Webcast: Returning to Work: Health, Employment, and Privacy Considerations as U.S. Businesses Resume Post-Quarantine Operation

As businesses plan to resume or expand operations in a post-quarantine COVID-19 world, they face a complex, and sometimes conflicting, patchwork of public health, employment, and privacy considerations requiring them simultaneously to: – Develop, implement, and continue to evaluate infection…

Webcast: Returning to Work: Health, Employment, and Privacy Considerations as U.S. Businesses Resume Post-Quarantine Operation

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As businesses plan to resume or expand operations in a post-quarantine COVID-19 world, they face a complex, and sometimes conflicting, patchwork of public health, employment, and privacy considerations requiring them simultaneously to:

– Develop, implement, and continue to evaluate infection control programs—including PPE use, cleaning and disinfection protocols, social distancing and hand hygiene programs, and return to work policies—to reduce illness and transmission risk and keep up with evolving community health and industry standards.
– Evaluate, implement, and document enhanced worker screening and contact tracing programs to identify, respond to, and understand the root cause of worker illnesses.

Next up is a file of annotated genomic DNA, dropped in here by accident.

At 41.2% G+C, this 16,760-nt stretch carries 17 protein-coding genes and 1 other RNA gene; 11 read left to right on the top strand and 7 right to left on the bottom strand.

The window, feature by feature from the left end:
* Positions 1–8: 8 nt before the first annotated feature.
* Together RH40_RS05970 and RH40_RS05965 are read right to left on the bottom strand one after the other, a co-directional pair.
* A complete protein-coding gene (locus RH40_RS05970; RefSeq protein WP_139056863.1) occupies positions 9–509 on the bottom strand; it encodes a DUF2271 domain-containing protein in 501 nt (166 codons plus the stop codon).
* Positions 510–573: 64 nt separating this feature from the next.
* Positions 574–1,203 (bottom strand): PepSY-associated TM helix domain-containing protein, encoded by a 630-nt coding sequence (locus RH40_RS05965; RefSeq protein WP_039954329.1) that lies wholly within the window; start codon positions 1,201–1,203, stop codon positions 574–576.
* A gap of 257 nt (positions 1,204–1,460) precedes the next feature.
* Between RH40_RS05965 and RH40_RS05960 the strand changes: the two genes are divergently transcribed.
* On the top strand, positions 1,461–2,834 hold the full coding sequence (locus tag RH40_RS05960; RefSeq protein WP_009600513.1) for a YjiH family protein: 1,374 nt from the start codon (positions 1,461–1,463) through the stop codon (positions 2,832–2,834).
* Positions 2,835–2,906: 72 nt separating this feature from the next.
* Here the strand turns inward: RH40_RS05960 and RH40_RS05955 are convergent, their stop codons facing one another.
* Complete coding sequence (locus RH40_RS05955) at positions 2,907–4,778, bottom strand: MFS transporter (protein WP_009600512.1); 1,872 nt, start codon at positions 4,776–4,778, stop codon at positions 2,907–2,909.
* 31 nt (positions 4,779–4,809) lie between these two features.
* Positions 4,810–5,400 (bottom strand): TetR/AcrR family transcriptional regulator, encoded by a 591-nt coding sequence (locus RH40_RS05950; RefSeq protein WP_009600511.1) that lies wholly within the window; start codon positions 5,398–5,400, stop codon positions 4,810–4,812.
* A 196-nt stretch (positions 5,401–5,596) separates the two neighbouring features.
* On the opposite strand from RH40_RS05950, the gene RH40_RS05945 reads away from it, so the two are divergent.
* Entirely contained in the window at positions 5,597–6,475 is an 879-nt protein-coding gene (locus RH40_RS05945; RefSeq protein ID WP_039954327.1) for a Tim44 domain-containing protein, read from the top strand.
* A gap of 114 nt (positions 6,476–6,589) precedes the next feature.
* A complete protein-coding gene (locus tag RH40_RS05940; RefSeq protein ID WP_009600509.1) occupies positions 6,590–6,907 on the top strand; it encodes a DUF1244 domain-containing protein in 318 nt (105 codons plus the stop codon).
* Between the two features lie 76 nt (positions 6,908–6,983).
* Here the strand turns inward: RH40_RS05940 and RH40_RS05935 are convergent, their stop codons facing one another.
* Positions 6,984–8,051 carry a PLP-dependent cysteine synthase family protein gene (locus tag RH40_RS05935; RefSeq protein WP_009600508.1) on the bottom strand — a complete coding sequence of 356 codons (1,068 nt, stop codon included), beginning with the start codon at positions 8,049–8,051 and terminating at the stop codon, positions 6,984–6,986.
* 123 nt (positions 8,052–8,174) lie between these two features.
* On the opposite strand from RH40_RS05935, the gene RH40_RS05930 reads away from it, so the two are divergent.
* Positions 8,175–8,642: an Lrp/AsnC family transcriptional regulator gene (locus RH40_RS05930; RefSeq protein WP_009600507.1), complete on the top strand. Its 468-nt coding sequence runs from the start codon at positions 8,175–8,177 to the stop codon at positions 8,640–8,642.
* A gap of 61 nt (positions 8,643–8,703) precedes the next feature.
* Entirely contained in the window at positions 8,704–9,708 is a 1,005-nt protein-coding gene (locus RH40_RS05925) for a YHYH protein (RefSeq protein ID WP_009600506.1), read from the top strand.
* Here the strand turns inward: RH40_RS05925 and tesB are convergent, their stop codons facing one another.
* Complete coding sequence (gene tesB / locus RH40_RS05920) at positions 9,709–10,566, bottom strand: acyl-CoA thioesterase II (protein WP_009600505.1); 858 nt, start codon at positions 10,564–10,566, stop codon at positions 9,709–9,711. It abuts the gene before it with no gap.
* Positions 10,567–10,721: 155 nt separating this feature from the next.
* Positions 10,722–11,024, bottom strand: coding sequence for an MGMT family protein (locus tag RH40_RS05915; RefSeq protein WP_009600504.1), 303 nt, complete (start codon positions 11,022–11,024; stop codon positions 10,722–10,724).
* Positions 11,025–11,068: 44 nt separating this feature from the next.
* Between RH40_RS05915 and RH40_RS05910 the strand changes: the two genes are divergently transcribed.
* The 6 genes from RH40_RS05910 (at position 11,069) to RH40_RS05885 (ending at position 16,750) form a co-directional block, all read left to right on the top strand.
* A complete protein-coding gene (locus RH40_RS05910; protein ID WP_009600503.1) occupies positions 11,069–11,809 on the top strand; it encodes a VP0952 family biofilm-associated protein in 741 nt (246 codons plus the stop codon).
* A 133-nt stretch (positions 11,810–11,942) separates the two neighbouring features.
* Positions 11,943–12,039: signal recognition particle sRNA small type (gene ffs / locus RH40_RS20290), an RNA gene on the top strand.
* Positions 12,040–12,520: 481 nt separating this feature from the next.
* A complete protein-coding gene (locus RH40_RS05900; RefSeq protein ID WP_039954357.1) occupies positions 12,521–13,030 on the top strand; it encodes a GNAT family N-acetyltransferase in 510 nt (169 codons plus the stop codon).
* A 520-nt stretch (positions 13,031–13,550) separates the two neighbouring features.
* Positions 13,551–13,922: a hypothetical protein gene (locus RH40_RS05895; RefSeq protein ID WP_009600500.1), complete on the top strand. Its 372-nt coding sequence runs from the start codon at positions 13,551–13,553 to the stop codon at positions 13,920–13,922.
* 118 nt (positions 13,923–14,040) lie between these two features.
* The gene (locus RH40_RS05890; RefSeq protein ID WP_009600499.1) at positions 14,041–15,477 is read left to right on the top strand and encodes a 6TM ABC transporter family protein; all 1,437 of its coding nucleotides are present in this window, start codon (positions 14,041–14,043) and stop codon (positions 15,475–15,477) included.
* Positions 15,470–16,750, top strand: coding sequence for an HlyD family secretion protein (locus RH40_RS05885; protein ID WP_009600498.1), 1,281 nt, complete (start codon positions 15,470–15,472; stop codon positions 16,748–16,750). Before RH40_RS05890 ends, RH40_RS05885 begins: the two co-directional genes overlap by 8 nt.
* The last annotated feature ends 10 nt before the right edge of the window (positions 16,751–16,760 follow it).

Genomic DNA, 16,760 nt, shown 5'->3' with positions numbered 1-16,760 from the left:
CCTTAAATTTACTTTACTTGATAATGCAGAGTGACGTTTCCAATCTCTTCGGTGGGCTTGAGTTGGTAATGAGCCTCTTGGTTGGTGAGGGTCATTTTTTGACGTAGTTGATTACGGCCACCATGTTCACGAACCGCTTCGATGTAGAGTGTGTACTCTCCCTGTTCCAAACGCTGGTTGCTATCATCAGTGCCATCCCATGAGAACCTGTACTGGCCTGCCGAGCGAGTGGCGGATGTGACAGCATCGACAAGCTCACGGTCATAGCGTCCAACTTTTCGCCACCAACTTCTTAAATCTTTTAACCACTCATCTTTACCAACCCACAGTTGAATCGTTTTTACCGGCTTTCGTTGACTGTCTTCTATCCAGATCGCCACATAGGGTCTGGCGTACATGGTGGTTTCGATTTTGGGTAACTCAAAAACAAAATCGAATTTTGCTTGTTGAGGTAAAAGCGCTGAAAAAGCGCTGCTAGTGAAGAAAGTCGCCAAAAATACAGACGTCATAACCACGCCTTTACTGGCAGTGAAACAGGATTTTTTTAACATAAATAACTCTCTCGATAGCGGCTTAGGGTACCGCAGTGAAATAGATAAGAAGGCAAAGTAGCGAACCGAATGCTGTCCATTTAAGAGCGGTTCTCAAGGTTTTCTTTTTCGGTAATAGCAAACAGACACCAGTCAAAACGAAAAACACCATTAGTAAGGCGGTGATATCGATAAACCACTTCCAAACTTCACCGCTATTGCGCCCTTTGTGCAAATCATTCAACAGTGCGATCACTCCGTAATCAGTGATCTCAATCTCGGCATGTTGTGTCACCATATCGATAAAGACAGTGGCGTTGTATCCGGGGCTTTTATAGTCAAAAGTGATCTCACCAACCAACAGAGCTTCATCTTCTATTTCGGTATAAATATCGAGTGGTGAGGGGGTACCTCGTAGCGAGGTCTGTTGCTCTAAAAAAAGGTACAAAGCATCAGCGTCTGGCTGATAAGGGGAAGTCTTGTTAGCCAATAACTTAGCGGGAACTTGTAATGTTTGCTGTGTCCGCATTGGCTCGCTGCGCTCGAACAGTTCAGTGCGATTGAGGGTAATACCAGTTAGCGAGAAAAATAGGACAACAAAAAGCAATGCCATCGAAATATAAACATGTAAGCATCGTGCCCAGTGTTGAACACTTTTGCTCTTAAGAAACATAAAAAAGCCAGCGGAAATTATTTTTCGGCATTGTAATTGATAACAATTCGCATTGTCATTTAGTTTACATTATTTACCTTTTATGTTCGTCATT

– Implement screening and other programs with an eye to privacy, balancing the need to collect information with applicable and potentially conflicting privacy obligations arising under state constitutional and common law; statutes including the California Consumer Privacy Act, California’s Confidentiality of Medical Information Act, the Illinois Biometric Information Privacy Act, and various tracking and data breach statutes; and evolving general privacy principles of transparency, data minimization, confidentiality, and data security.
– Remain compliant with wage and hour obligations in a “new normal” of altered work schedules and arrangements and new activities ancillary to workers’ regular shifts that may include PPE use, additional personal hygiene steps, or employee screening requirements.
– Navigate the framework of federal and state employment law protecting employee rights, including those protecting potentially higher risk workers based on age or disability, worker health and safety obligations, and paid and unpaid leave rights, and be prepared to respond to employee concerns (and potential reluctance to work) while remaining sensitive to whistle-blower, anti-retaliation, worker speech.

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